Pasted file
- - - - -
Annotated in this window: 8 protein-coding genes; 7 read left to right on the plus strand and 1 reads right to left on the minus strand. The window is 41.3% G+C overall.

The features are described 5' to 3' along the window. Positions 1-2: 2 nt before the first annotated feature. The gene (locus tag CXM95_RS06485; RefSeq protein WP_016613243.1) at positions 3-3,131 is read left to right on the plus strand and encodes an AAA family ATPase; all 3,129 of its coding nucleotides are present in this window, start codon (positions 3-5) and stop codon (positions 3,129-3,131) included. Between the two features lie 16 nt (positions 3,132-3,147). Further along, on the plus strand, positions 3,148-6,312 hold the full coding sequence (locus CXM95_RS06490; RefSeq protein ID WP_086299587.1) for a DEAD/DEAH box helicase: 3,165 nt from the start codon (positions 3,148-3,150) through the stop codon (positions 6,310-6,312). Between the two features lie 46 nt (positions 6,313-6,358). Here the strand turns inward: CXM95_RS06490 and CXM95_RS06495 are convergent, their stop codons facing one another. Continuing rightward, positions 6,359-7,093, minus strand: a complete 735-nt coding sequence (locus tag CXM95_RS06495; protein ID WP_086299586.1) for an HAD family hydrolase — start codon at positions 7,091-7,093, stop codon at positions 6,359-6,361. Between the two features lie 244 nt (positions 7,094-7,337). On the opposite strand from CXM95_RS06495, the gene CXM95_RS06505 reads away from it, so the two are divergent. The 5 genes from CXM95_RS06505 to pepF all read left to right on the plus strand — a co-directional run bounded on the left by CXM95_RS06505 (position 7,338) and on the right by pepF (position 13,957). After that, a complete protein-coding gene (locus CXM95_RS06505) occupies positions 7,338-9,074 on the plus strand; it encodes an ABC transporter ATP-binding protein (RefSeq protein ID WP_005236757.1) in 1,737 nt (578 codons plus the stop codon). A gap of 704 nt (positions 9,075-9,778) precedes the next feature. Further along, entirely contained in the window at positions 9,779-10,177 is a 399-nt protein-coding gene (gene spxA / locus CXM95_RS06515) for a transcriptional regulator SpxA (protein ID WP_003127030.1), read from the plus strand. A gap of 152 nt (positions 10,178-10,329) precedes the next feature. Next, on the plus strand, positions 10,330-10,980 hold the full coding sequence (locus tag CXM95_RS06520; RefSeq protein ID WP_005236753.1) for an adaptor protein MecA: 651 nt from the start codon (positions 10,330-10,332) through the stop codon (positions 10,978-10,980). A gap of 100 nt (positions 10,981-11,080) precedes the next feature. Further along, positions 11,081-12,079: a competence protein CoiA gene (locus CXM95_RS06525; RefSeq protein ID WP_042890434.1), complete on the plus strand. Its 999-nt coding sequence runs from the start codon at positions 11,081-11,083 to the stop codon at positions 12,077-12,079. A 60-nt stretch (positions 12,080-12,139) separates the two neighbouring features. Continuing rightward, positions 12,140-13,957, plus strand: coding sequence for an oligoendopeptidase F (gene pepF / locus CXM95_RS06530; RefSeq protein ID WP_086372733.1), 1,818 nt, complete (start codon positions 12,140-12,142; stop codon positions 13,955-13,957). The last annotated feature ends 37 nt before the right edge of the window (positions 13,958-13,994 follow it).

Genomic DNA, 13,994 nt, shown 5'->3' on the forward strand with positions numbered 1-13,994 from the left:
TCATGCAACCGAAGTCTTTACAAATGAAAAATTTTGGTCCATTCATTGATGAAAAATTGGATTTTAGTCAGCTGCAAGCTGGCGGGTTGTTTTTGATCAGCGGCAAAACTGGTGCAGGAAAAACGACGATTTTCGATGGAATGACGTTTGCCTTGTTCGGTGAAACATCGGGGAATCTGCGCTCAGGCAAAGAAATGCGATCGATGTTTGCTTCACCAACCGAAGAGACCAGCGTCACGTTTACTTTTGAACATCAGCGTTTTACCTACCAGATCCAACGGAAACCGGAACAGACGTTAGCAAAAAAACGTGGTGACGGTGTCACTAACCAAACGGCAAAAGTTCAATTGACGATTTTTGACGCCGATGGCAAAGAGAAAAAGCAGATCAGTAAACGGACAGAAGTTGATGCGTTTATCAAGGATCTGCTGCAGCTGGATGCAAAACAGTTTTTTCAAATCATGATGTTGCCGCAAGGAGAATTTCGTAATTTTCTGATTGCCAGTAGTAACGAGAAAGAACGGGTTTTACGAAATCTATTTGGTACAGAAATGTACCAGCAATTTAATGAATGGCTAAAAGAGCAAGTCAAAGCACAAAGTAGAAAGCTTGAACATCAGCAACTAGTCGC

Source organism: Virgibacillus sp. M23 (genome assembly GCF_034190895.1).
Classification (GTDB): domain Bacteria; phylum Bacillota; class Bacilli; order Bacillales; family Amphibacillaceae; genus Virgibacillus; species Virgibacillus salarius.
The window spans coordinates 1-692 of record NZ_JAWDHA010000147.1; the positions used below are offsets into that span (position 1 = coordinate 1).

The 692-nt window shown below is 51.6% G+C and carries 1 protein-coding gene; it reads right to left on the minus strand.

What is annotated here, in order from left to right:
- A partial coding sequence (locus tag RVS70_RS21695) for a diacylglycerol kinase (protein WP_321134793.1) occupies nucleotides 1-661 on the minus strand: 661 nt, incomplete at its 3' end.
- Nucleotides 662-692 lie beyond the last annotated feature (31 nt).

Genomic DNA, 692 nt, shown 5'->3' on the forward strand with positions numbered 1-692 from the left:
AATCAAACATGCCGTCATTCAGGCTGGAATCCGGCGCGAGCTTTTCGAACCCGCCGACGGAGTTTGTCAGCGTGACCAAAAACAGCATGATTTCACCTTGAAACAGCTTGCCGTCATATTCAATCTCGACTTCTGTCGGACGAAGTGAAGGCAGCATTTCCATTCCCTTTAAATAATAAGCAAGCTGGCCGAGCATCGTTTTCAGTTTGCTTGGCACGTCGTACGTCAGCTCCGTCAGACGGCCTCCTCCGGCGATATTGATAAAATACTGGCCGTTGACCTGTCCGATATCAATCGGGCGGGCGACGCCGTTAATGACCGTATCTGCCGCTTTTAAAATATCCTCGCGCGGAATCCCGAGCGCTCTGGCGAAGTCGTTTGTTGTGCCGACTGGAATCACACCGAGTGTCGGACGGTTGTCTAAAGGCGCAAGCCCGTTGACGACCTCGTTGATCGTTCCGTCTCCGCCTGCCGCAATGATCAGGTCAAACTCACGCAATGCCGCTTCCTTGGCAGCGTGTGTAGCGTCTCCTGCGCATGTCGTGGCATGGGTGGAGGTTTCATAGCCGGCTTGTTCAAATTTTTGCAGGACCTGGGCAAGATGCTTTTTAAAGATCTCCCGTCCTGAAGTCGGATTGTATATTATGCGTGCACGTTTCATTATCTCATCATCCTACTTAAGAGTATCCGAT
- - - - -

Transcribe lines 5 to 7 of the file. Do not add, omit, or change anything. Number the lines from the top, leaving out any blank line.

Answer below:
Source organism: Virgibacillus sp. M23 (genome assembly GCF_034190895.1).
Classification (GTDB): domain Bacteria; phylum Bacillota; class Bacilli; order Bacillales; family Amphibacillaceae; genus Virgibacillus; species Virgibacillus salarius.
The window spans coordinates 1-692 of record NZ_JAWDHA010000147.1; the positions used below are offsets into that span (position 1 = coordinate 1).